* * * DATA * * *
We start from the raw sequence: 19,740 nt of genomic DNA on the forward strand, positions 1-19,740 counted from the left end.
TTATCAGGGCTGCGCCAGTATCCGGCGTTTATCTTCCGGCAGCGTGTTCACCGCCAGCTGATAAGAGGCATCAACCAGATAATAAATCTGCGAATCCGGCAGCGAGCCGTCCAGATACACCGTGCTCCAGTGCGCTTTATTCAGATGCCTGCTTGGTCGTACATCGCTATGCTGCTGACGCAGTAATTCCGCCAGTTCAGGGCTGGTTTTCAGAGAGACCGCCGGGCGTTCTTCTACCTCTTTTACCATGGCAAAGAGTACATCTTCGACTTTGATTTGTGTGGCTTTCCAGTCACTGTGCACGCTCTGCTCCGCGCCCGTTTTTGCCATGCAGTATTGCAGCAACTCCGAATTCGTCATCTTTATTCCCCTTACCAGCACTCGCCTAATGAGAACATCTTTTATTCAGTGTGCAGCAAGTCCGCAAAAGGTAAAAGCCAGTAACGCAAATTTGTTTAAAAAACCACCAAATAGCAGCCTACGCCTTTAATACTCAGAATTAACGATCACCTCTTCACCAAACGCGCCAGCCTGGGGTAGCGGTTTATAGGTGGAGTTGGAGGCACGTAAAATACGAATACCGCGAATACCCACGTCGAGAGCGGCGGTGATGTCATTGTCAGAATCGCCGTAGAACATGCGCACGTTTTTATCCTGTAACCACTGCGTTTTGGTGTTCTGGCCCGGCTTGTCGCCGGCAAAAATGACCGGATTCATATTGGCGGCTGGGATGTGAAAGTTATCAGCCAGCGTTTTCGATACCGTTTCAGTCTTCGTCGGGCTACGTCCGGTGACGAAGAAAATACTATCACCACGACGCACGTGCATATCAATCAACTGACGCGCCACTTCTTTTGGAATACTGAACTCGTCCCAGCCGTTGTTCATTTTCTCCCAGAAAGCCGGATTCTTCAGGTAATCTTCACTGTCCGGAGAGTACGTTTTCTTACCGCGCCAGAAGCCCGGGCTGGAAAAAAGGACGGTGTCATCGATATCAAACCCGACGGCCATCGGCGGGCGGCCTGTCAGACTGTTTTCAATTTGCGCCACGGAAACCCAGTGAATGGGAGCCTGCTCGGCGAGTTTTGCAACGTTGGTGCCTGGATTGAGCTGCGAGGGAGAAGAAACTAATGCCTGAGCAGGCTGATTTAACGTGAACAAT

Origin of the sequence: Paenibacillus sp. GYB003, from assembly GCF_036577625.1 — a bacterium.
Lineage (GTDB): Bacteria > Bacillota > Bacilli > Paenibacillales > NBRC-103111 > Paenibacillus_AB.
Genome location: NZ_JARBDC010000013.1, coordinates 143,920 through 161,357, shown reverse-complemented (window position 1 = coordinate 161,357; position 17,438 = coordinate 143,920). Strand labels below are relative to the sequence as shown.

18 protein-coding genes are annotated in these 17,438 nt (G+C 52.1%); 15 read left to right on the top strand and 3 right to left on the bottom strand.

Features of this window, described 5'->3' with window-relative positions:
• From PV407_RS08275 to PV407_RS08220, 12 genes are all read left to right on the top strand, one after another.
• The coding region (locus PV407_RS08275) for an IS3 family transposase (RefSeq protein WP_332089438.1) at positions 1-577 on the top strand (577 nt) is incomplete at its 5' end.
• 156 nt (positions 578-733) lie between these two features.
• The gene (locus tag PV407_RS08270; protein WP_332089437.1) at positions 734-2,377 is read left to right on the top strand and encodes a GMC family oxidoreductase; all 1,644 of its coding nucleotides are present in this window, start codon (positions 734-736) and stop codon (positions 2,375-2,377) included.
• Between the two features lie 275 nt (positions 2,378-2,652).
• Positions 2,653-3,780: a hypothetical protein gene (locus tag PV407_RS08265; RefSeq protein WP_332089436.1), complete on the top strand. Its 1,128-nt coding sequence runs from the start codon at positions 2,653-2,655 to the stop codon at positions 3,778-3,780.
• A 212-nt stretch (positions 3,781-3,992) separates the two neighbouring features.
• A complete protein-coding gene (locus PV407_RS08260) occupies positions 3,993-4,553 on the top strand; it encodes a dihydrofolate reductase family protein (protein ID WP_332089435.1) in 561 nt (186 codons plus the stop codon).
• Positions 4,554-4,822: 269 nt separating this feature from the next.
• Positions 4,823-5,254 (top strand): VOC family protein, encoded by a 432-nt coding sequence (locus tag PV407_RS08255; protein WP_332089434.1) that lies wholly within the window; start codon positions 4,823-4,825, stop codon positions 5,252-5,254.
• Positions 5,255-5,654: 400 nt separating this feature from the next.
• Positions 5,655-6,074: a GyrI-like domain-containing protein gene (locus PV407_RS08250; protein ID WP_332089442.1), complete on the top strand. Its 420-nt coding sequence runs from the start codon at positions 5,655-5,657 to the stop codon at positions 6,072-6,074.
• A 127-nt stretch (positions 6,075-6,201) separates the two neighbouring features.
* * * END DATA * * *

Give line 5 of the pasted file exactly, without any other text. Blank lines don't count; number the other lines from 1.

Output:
Genome location: NZ_JARBDC010000013.1, coordinates 143,920 through 161,357, shown reverse-complemented (window position 1 = coordinate 161,357; position 17,438 = coordinate 143,920). Strand labels below are relative to the sequence as shown.